June 10, 2000
1812. Former U. S. vice-president George Clinton, first governor of New York State, died in Washington D. C. on the 20th of April. But it was his nephew De Witt Clinton, mayor of New York City, who would monopolize the spotlight across New York this year. His city had been a major focal point of the previous war with Great Britain, and it was supposed that it would figure largely in the upcoming conflict. Which kept hizzoner busy, strengthening the defenses of the city and harbor. But after war was declared by president Monroe and Congress on June 18th, the conflict erupted primarily to the north, where the St. Lawrence River met Lake Ontario, and across from the western end of the state on Canada's Niagara frontier. But the war is not our subject here.
It was an active political year for Clinton. At the end of May, a state caucus nominated him for the presidency. In August the Federalist Party convened in New York City and chose him to run against incumbent president James Madison. The following day a group called the Friends of Liberty, Peace and Commerce, met there to stage an anti war mass meeting. Three months later Clinton was picked to run for the governorship. But he'd have to wait another five years for that one.
Back in January, the Fulton-Livingston workshops in New York City were destroyed by arson. Robert Fulton bought a house on Bowling Green in lower Manhattan and moved up from Washington. Never one to relax, he continued promoting his business interests, putting a steam ferryboat into service on the North and East Rivers, agreeing to convert a Canal across lower Manhattan into today's Canal Street, and exposing a charlatan's perpetual motion machine. One other would-be traveler from the south never made it. Discredited former vice-president Aaron Burr, recently returned from four years in Europe, waited in vain for the arrival of the packet ship Patriot, out of Georgetown, South Carolina. His plans for a reunion with his daughter Theodosia were not to happen. The ship, and Theodosia, vanished from history during the voyage. For others in the city it was business as usual. A new City Hall, begun in 1803, was finally completed. The Bank of America was chartered. And the section of the city surrounding Chatham Street was destroyed by fire.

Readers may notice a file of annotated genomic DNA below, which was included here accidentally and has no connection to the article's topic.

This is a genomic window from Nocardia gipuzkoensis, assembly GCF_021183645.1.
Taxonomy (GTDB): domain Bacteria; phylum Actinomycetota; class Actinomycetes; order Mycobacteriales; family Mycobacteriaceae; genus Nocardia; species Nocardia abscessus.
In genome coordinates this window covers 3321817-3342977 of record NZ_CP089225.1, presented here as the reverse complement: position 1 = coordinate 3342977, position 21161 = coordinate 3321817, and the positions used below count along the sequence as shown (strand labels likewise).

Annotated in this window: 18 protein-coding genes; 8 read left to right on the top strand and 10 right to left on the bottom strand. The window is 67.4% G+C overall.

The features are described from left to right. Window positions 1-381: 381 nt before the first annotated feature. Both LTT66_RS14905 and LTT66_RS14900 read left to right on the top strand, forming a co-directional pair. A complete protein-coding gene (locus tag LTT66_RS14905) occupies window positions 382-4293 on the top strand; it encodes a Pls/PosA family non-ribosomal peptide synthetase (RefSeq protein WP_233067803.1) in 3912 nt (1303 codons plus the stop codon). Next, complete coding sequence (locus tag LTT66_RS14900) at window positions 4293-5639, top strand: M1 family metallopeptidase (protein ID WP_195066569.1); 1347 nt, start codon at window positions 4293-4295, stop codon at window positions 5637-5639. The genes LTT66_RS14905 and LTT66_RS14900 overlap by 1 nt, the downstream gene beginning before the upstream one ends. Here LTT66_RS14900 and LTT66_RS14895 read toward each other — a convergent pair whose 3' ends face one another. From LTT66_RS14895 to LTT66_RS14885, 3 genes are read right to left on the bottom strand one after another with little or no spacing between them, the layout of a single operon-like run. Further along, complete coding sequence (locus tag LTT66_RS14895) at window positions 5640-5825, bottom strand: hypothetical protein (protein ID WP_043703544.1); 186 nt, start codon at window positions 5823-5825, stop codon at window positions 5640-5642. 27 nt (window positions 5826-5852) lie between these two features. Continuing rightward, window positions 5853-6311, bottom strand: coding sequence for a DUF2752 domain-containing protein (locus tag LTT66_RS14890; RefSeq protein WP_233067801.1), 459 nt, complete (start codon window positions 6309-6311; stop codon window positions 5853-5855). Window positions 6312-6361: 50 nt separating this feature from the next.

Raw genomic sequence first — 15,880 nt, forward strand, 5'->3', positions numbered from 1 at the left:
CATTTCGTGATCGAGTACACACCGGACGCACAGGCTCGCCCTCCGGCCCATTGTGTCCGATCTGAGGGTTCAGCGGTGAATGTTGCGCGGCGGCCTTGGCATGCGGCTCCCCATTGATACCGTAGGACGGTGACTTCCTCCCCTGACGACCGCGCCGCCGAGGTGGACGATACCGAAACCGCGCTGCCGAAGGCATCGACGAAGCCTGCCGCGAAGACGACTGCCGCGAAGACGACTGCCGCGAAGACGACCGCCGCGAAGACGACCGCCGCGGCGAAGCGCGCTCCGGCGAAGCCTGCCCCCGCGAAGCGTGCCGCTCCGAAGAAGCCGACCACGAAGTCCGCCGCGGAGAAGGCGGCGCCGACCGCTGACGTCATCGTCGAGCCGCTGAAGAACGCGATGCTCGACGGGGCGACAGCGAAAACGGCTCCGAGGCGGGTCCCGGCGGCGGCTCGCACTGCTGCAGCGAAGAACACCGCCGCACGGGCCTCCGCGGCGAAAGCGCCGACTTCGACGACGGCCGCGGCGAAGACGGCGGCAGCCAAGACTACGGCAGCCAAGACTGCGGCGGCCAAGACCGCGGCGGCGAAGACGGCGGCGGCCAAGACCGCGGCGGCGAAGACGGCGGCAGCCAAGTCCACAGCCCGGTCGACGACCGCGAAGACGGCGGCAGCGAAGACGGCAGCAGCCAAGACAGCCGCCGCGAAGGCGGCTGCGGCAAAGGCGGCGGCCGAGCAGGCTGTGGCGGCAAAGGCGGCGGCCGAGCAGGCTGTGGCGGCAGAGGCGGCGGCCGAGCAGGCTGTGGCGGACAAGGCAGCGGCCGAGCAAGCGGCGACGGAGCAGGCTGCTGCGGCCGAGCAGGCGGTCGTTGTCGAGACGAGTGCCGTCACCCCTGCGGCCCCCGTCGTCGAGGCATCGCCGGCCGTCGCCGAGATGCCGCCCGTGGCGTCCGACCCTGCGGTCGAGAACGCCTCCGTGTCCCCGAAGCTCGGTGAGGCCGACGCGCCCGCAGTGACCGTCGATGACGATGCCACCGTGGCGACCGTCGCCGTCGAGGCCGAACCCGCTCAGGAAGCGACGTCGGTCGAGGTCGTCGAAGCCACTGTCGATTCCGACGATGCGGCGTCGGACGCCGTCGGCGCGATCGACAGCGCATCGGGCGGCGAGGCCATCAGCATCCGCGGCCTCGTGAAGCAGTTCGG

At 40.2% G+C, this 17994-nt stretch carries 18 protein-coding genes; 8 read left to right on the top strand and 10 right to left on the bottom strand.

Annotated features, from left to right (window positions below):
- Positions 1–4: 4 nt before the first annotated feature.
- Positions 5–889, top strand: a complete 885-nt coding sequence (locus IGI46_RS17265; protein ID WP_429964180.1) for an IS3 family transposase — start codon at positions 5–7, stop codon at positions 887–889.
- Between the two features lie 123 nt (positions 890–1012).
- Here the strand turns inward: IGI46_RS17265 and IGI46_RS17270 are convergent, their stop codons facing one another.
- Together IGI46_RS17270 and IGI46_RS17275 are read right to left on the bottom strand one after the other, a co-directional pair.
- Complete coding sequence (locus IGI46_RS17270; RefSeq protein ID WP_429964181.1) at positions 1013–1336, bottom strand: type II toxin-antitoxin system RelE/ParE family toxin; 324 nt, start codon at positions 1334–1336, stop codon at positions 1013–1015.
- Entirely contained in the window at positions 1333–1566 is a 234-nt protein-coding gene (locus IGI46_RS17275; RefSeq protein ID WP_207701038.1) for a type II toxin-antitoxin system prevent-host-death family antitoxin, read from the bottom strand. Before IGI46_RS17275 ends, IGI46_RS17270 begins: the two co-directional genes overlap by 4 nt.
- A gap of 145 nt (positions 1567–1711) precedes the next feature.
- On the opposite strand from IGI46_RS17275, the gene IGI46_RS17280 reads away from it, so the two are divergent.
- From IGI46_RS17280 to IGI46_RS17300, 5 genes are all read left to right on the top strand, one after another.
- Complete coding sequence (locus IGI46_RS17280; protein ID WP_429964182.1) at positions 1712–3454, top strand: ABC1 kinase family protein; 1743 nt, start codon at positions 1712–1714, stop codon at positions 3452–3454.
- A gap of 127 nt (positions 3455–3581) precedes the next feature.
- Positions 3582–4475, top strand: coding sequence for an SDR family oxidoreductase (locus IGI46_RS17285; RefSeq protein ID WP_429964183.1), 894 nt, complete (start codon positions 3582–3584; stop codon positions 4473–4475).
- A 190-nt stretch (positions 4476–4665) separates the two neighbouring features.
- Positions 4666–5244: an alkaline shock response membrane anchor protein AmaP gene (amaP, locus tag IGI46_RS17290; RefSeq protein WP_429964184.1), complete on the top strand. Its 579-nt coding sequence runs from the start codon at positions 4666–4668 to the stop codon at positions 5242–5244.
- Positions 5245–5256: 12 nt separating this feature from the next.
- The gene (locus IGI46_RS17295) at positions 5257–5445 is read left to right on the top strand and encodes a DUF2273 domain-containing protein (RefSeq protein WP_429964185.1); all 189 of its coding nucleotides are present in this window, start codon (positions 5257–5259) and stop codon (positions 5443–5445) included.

Up in Albany the foundation of the state's
educational system was laid down by governor Daniel Tompkins.
In Syracuse, merchant John Gridley, fearing a British invasion,
had a Masonic emblem carved into the keystone over the front doorway
of his new house. And the village on the Genesee took shape, gaining
a settlement named Rochesterville, a courthouse square, a bridge
crossing the river, and newcomers such as Hamlet Scrantom, postmaster
Abelard Reynolds, and Francis Brown, all names to become prominent
locally. Speaking of which, we're not done with the name Clinton
just yet. (Looks like we may never be). Hamilton College was founded
this year. In Clinton, New York.
OUTRO For Classical ninety-one five, this is David Minor
© 2000 David Minor / Eagles Byte